According to the September 3, 2019, U.S. Drought Monitor, moderate to extreme drought covers 11.3% of the United States including Puerto Rico, an increase from last week’s 10.5%. Coverage for the worst drought categories (extreme to exceptional drought) is the same as last week: 0.4%.
A large upper-level trough of low pressure dominated eastern North America while an upper-level high-pressure ridge held sway over western North America. This circulation pattern created a northwesterly flow across the contiguous United States and pushed dry Canadian air masses into the states east of the Rockies. The Canadian fronts penetrated into the Southeast where they stalled out before eventually migrating east. With this flow pattern, above-normal precipitation was limited mainly to the Northeast, with a few wetter-than-normal areas occurring in the Great Plains, Great Lakes, and Southeast. The Canadian fronts brought below-normal temperatures to much of the country east of the Rockies, while the upper-level ridge kept temperatures warmer than normal and precipitation drier than normal across the West to southern Plains.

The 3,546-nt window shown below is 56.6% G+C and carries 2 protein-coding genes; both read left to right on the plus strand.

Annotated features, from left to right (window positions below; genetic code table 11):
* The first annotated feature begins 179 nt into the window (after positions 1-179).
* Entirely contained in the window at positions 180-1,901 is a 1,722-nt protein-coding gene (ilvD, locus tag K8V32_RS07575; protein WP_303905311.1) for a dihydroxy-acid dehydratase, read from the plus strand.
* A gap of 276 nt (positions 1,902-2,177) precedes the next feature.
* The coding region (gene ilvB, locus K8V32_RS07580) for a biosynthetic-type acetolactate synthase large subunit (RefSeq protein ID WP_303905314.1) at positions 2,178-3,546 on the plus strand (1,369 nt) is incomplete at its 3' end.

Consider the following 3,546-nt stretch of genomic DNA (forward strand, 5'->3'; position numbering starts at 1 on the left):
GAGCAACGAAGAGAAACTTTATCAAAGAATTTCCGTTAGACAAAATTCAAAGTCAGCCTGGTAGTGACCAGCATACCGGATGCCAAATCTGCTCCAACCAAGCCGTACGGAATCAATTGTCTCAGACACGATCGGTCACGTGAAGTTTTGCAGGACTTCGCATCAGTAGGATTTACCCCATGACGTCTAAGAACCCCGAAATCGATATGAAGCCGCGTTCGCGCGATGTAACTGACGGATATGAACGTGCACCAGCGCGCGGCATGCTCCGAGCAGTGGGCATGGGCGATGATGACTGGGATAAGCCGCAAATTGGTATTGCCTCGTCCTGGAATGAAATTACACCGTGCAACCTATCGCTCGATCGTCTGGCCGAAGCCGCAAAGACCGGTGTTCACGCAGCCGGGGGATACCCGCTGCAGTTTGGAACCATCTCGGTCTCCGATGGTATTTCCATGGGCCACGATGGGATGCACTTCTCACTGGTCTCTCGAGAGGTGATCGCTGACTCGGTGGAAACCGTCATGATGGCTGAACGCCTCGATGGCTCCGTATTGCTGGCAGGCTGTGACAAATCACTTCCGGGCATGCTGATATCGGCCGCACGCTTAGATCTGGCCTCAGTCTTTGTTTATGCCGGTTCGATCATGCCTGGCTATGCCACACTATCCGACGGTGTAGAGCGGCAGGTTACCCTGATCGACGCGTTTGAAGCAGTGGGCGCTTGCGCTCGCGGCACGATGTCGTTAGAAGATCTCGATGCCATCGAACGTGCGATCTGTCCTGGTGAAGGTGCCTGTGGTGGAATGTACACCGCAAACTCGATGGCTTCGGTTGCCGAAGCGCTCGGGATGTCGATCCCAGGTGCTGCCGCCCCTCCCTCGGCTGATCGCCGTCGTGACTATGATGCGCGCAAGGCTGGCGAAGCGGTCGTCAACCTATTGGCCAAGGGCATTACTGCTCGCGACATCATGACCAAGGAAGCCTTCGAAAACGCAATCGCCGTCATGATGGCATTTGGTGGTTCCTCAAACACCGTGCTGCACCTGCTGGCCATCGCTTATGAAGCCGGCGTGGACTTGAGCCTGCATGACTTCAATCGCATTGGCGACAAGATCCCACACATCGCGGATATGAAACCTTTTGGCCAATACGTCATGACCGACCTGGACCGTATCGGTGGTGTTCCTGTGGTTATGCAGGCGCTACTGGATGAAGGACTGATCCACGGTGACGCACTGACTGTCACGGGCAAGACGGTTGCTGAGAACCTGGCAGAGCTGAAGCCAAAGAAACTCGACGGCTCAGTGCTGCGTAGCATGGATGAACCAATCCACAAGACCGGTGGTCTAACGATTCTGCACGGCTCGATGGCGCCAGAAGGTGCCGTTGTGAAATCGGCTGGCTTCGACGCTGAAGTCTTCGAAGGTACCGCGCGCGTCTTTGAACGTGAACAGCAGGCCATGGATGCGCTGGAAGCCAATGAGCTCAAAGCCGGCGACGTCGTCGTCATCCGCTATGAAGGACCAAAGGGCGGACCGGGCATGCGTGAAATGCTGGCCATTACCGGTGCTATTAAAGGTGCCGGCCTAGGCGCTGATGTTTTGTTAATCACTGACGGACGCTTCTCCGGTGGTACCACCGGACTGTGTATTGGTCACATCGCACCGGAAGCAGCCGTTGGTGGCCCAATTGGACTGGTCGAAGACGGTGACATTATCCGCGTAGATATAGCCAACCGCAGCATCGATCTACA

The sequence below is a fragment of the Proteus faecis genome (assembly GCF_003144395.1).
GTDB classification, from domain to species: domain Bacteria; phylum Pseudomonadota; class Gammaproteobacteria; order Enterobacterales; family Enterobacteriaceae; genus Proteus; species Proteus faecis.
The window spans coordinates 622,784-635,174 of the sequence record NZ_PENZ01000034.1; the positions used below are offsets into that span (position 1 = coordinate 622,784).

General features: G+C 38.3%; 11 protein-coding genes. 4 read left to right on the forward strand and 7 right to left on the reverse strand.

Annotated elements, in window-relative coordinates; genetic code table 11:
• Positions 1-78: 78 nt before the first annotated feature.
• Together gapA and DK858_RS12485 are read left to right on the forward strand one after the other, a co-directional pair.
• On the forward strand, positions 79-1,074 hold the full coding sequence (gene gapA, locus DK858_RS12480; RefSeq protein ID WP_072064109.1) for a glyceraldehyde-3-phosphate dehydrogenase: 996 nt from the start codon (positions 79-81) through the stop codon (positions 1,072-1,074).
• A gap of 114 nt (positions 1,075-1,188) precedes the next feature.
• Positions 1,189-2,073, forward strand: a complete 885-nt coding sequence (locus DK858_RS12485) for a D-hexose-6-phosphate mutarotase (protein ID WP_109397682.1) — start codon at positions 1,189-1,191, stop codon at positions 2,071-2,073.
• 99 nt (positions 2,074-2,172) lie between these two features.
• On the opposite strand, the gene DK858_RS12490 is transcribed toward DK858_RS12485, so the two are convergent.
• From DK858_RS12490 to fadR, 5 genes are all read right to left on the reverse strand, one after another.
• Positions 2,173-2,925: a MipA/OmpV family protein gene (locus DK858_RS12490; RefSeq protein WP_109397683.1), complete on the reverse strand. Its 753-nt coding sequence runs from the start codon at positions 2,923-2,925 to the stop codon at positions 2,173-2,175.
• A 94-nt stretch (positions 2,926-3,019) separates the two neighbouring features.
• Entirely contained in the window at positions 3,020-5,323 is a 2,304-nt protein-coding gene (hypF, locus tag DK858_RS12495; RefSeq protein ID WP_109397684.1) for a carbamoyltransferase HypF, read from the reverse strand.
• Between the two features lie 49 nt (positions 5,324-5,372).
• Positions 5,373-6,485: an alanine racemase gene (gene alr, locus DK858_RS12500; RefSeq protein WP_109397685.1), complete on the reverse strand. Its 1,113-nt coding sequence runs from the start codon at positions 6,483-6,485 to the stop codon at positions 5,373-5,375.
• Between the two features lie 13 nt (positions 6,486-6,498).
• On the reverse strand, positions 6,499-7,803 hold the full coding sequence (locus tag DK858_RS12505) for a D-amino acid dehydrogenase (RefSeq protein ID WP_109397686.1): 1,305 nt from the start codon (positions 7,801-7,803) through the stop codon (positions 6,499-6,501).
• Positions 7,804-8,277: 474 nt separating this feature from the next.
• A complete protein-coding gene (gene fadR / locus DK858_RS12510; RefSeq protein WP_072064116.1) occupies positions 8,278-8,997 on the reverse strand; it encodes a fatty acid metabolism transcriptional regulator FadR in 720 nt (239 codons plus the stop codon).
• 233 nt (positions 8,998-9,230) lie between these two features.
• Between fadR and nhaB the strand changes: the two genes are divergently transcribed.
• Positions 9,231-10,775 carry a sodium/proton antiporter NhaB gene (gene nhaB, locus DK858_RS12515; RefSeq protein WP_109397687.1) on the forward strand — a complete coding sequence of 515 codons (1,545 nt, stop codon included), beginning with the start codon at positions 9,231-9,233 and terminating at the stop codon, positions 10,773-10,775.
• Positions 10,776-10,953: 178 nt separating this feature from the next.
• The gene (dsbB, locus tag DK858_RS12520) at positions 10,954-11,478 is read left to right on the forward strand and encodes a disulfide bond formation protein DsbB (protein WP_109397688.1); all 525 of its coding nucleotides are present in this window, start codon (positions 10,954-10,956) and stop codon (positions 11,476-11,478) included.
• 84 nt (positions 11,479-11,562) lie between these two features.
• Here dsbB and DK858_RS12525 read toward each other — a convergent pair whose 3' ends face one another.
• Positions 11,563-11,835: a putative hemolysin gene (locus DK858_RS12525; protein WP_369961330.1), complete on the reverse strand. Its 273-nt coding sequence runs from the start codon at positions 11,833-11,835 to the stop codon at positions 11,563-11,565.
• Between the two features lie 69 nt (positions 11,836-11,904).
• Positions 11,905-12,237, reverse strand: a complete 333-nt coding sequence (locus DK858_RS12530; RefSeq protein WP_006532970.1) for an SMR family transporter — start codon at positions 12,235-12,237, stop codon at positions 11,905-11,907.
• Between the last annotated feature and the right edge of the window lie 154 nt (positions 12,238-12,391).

Tropical Storm Erin was swept up by a cold front that pushed off the east coast early in the week, while the flow pattern over the eastern contiguous United States weakened the steering currents for Hurricane Dorian, resulting in Dorian stalling over the Bahamas near the end of the week.
The drier-than-normal week across most of the contiguous United States resulted in expansion of drought and abnormal dryness in parts of the Southwest, southern Plains, and mid-Mississippi Valley to Great Lakes. Areas that were wetter than normal saw contraction of drought or abnormal dryness—these areas included parts of the southern Plains, Southeast, and Northeast, as well as parts of Hawaii and Puerto Rico.
Abnormal dryness and drought are currently affecting over 77 million people across the United States including Puerto Rico—about 24.8% of the population.
In addition to Drought.gov, you can find further information on the current drought as well as on this week’s Drought Monitor update at the National Drought Mitigation Center. See their recent news releases.
The most recent U.S. Drought Outlook is available from NOAA’s Climate Prediction Center and the U.S. Department of Agriculture provides information about the drought’s influence on crops and livestock.